Imagine that Manufacturer A has been selling products of Company B for downstream sale to retailers for many years throughout the state (or some other defined region). Imagine that A & B’s agreement was for a one year term, automatically renewing unless and until either party gives 90 days advanced notice to the other of its intent to terminate the arrangement.
Does this not sound quite simple — like a year-to-year lease arrangement or any kind of term agreement subject to renewal?
Wouldn’t you think that Manufacturer A could, consistent with its contract with B, give the appropriate notice, terminate Company B, and sign on another business partner? Is there something wrong with that? Would it be “unethical”?
Many states, including Minnesota, have what some statutes to protect “sales representatives,” whose livelihoods can be so fundamentally intertwined with the manufacturers whom they serve. State legislatures give sales representatives leverage that they do not have as a matter of contract law. (Minnesota’s Sales Representative statute is here.) It seems to me to be like a form of economic protectionism because sales reps are inherently local and manufacturers are more likely to be the out-of-state players. (If manufacturers weren’t out of state, why would they hire sales reps rather than sell their own stuff?)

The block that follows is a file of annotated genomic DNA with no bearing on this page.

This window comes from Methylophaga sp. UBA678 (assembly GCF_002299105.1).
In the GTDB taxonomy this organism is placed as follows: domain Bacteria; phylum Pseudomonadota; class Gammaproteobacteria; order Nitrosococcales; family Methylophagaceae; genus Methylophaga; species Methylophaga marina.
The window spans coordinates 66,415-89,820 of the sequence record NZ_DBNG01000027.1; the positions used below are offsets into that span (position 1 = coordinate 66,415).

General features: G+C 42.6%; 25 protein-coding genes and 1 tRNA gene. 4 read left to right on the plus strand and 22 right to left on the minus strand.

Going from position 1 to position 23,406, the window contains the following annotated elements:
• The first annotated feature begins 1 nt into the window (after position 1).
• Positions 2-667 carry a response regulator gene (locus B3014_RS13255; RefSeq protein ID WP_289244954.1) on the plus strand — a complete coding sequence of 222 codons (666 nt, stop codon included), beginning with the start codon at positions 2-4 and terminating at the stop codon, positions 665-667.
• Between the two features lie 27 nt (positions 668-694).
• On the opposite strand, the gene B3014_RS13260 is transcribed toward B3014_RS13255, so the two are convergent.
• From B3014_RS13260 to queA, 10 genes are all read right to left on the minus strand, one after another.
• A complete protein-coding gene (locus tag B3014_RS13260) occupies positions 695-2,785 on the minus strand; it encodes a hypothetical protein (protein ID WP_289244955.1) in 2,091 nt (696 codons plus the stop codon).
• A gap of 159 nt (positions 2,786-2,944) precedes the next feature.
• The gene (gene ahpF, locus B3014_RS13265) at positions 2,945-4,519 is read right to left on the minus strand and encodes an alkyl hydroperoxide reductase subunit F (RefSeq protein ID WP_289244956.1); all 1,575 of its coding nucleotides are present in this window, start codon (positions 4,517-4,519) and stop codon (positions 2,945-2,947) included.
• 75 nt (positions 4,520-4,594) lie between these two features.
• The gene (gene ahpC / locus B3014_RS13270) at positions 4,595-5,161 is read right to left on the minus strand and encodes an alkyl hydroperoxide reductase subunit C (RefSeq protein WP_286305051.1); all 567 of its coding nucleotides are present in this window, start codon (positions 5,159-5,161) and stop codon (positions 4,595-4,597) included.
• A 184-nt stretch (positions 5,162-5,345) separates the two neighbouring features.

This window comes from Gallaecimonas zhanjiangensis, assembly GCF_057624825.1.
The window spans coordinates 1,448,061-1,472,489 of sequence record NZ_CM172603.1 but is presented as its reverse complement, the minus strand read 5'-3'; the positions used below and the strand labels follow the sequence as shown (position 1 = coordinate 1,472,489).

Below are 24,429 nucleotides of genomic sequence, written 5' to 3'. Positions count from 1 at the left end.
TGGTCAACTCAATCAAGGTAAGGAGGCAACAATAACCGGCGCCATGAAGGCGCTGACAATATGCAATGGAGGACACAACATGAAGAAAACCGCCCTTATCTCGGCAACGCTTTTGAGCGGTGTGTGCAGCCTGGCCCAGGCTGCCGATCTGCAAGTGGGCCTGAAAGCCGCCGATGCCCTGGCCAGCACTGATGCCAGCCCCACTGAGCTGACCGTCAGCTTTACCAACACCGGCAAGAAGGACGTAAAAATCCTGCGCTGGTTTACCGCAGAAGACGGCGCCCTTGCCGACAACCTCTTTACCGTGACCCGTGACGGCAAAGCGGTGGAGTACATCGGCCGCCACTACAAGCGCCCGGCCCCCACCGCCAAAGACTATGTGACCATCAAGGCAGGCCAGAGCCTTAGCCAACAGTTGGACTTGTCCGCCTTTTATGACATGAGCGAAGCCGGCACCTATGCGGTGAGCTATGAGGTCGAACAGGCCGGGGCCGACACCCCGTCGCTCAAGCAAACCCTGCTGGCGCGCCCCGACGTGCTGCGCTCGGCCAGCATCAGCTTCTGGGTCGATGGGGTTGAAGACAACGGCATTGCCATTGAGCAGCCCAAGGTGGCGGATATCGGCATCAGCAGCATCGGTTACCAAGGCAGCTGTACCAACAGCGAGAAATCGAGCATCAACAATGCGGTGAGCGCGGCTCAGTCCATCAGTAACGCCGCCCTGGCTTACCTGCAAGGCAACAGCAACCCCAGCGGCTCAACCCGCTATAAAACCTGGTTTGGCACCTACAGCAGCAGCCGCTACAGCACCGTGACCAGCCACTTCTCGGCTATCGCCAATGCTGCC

Here is a recent complaint in which the jilted sales representative almost sounds like a spurned lover, relentlessly harping on its years of hard work and loyalty, and juxtaposing that devotion against the manufacturer’s fickle cruelty. It might be a problem for the strident Plaintiff that the agreement it is suing about has an Illinois choice-of-law and forum selection provision (here). We’ll have to wait and see whether Defendant VTech plays the old “up and out” (removing a case from state court to federal court, then from one federal district court to another district (in Illinois)).
And here is recent decision from the U.S. District Court (D. Minn.) in which a disappointed ex-business partner tried very hard but unsuccessfully to shoe-horn its agreement with a manufacturer into a “sales representative agreement” in order to benefit from Minnesota’s sales rep statute (and those of neighboring states).
The take-away for Minnesotans and small businesses who might not be knowledgeable about the law is that private agreements, contracts between two or more parties, are merely the starting points and not the endpoint defining rights and obligations in contractual relationships.